What one can expect when right-wing theocrats get power – arrests and prosecutions for “blasphemy” because of a Facebook page. Yes really – a Facebook page.
A man was arrested last week in Evia, Greece, on charges of posting “malicious blasphemy and religious insult on the known social networking site, Facebook” according to a press release by the Greek police.
The accused, whose identity has not been made public, had created and managed the Facebook page Elder Pastitsios the Pastafarian…
Paisios, who died in 1994, is well-known in Greece for his spiritual teachings. There have been dozens of books published about him and his prophecies, including such topics as the end of the world, the upbringing of children, couples’ relationships, even the diet Paisios supposedly followed. Some high-ranking priests have proposed that the Orthodox Church sanctify him – a kind of elevation to sainthood.
“Pastitsios was pure satire and without any vulgar language or insults,” the accused said in an interview with the Greek website Pandoras Box, where he explained how he wanted to criticize the commercialization of Paisios. “I take the books and criticize them. I use satire.”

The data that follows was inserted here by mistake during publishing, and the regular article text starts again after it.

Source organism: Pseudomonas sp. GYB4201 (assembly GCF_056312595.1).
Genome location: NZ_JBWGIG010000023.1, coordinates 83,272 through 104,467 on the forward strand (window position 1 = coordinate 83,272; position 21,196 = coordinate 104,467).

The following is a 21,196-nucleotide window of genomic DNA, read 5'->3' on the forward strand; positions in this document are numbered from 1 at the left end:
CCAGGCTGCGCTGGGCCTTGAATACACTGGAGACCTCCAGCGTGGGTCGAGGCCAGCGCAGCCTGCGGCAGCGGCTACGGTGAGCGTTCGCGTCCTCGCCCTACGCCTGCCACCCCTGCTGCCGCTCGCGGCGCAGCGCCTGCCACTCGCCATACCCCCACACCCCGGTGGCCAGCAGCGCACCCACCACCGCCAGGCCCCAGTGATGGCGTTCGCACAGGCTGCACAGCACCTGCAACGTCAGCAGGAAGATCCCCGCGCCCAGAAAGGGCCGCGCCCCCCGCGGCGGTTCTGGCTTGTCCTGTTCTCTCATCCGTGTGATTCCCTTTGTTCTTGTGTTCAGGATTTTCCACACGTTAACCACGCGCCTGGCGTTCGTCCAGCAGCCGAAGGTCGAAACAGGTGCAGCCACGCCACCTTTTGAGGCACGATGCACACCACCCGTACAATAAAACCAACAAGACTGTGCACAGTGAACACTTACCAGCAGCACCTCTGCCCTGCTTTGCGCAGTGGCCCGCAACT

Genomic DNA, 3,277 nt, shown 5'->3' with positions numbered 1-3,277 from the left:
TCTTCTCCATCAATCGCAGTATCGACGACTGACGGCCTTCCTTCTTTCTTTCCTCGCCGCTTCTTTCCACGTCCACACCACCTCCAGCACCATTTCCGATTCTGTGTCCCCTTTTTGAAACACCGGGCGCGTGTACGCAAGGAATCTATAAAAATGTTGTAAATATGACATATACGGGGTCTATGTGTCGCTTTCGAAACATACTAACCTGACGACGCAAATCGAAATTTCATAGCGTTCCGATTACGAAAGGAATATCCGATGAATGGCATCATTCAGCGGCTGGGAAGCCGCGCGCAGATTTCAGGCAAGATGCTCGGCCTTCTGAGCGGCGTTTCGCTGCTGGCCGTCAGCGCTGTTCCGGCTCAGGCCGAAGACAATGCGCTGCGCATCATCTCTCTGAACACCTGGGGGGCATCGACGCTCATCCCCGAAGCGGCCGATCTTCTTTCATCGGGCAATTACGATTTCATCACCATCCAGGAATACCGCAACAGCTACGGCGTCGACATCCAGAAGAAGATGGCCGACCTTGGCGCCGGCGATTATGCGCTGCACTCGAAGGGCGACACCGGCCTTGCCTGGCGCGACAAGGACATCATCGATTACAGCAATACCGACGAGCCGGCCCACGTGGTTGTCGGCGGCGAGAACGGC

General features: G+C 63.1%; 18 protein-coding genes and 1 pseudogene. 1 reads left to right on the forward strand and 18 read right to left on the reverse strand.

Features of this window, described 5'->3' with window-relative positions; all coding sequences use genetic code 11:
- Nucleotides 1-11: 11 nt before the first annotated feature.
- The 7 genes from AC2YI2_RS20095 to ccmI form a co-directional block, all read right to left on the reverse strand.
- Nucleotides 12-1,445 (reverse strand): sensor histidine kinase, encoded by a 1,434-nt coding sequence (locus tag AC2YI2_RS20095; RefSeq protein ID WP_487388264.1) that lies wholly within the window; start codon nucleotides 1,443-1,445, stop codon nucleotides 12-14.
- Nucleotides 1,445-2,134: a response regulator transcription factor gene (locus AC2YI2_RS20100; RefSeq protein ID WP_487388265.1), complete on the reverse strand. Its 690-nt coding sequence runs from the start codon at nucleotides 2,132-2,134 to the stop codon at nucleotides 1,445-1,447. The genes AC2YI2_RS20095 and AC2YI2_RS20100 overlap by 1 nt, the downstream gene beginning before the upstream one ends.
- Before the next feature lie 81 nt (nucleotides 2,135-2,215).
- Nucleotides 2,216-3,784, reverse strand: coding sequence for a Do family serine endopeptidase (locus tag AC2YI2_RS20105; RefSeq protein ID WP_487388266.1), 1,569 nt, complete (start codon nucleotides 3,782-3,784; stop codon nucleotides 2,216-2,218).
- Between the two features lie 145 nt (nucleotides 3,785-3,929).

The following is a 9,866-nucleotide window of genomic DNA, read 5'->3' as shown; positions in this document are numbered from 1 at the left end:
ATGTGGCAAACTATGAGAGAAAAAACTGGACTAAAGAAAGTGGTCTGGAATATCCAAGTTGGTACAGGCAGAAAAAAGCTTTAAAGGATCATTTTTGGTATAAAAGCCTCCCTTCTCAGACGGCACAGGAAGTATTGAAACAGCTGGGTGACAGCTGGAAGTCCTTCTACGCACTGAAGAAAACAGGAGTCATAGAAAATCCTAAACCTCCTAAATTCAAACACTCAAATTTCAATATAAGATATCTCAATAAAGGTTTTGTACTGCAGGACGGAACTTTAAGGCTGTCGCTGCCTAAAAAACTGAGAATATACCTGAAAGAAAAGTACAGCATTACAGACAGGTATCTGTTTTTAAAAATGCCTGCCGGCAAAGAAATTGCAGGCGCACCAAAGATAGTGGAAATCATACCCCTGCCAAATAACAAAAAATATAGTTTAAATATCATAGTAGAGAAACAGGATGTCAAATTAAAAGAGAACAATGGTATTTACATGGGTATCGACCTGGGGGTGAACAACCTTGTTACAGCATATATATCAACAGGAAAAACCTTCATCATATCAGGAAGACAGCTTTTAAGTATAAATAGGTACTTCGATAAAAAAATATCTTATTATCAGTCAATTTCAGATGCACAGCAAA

Yes well that’s blasphemy, so you’re busted.
The issue of the Pastitsios page was brought to the attention of the minister of public order by a member of parliament belonging to Golden Dawn, the neo-fascist party that entered the Greek legislature for the first time in May. Golden Dawn’s popularity has been rising, and as a result it is able to influence the public agenda, with the help of the populist Greek media and the government’s fear of losing its more conservative voters.
“Obviously, the law is irrational since God doesn’t need to be protected by any criminal code,” says Professor Katrougalos. “What the young man did was express himself. For some, it may have been in a distasteful manner but you can’t prosecute taste.”
Or rather, you can.